Ingoglia will face Christian Ziegler, a Sarasota Republican committeeman, in the race to serve as the RPOF chair.

Ziegler, 33, announced his candidacy earlier this month.

Repealing PIP, implementing Amendment 4 top priorities for Jeff Brandes in 2017

Sen. Jeff Brandes will once again file legislation to repeal the state’s no-fault auto insurance requirement, saying it’s time for Florida to move away from the troubled system.

The St. Petersburg Republican said repealing the state’s Personal Injury Protection (PIP) system will be one of his top priorities during the 2017 legislative session. The decision to file the bill comes just a few months after a study revealed Floridians could save an average $81 a car if the state drops the system.

“We believe that PIP is not the right product for Floridians going forward,” said Brandes.

Brandes and Rep. Bill Hager filed legislation in 2016 to repeal the law, which requires drivers to buy $10,000 PIP coverage. The proposal, which would have ended the requirement by 2019, did not receive a hearing during the 2016 legislative session.

Brandes is hoping 2017 is different, and thinks a recent analysis that showed consumers could see a savings if the program is repealed will help his cause.

Florida is one of ten states that has personal injury protection auto insurance, according to the Florida Office of Insurance Regulation. The program was intended to provide injured drivers up to $10,000 in medical coverage in lieu of establishing fault, but in recent years the number of PIP claims have increased.

In fact, the National Insurance Crime Bureau reported Florida led the nation in PIP Questionable Claim referrals in 2009. And not only was it the highest in the nation, a National Insurance Crime Bureau report found Florida had twice as many claims as the next highest state, New York.

In 2012, state lawmakers approved legislation aimed at curbing fraudulent claims. A recent analysis for the OIR showed the 2012 reforms reduced fraud and abuse, but also suggested the state could save Floridians $1 billion a year if they get rid of the system entirely. The Palm Beach Post reported, however, those savings would only apply if lawmakers get rid of PIP without putting new requirements to offset the impact in place.

And with a host of insurance issues expected to be on the table this year, Brandes said he understands repealing PIP could be a tough sell. Still, he’s hoping the potential savings will help move the issue along.

Repealing PIP might be a heavy lift, but Brandes is hopeful the implementation of Amendment 4, which gives tax breaks to companies that buy and install solar devices and equipment.

The ballot initiative, which was on the Aug. 30 ballot, passed with 73 percent support. While backers of amendment were criticized for putting it on the primary ballot, Brandes said he thinks the decision to keep it separate from the utility-backed solar amendment was “absolutely the right one.”

Amendment 1, the utility-backed solar amendment, received 51 percent support in November, just short of the 60 percent needed to become law.

Brandes said the passage of Amendment 4 shows there is “clear mandate to implement” the amendment as passed. He plans to roll out a bill implementing the amendment in the coming days, and said he is hopeful House Majority Leader Ray Rodrigues, who supported the bill to get the amendment on the ballot in 2016, will sponsor the implementing bill in the House.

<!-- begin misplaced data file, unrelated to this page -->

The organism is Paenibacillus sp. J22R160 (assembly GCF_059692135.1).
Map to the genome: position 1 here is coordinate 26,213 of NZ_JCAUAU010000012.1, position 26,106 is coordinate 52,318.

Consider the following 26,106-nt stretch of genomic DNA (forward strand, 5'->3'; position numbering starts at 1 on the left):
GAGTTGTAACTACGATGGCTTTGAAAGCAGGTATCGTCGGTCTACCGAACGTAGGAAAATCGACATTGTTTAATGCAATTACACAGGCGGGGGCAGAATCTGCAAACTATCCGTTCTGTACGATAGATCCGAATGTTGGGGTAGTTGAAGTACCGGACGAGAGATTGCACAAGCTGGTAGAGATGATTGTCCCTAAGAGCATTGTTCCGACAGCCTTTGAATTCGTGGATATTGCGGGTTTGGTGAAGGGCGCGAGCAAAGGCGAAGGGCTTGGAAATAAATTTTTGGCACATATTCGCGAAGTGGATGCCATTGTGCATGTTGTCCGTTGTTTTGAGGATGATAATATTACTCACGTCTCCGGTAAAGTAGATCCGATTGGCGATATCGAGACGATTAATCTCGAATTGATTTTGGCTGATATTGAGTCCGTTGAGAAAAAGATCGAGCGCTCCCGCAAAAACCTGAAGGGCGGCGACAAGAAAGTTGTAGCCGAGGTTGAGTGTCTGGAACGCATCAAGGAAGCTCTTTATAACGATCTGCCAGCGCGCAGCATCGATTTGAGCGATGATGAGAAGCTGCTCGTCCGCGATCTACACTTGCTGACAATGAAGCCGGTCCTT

The amendment removes the state’s tangible personal property tax, which taxes solar equipment installed. It also authorizes the Legislature to prohibit the devices from being considered when assessing the value of the property for tax purposes.

Removing those tax barriers means more large, scale commercial property owners could begin installing solar panels or other renewable energy devices. And that, Brandes said, could give consumers more access to solar.

Brandes said he believes the implementing bill “should go through very smoothly.” That’s because it will be easy to show legislators that their community supported the amendment, even down to the precinct level.

In addition to repealing PIP and implementing Amendment 4, Brandes said he will once again take a look at local pension reform.

“We don’t file easy legislation … we file things to do with real problems,” he said. “We think pension obligations are a huge untold story in politics, that they are taking down states and nations.”

Editors note: This story has been updated.

Florida school choice advocates praise selection of Betsy DeVos as education secretary

Florida leaders praised Donald Trump’s choice of education secretary, calling Betsy DeVos an excellent pick.

The president-elect announced Wednesday he tapped DeVos, 58, to lead the federal agency. The choice reinforces his pledge to make school choice an education priority. In September, he pledged to funnel $20 billion in existing federal dollars into scholarships for low-income students, an idea that would require congressional approval.

“Students, parents, and education reformers across the United States should be thrilled by the selection of Betsy DeVos to serve as Secretary of Education.  Betsy is a tireless, fearless, and intelligent national leader in high quality education,” said House Speaker Richard Corcoran in a statement. “I can think of no one better to break down bureaucratic barriers, eliminate the institutional intransigence on school choice, and reduce federal costs and interference in the state and local decision-making process.”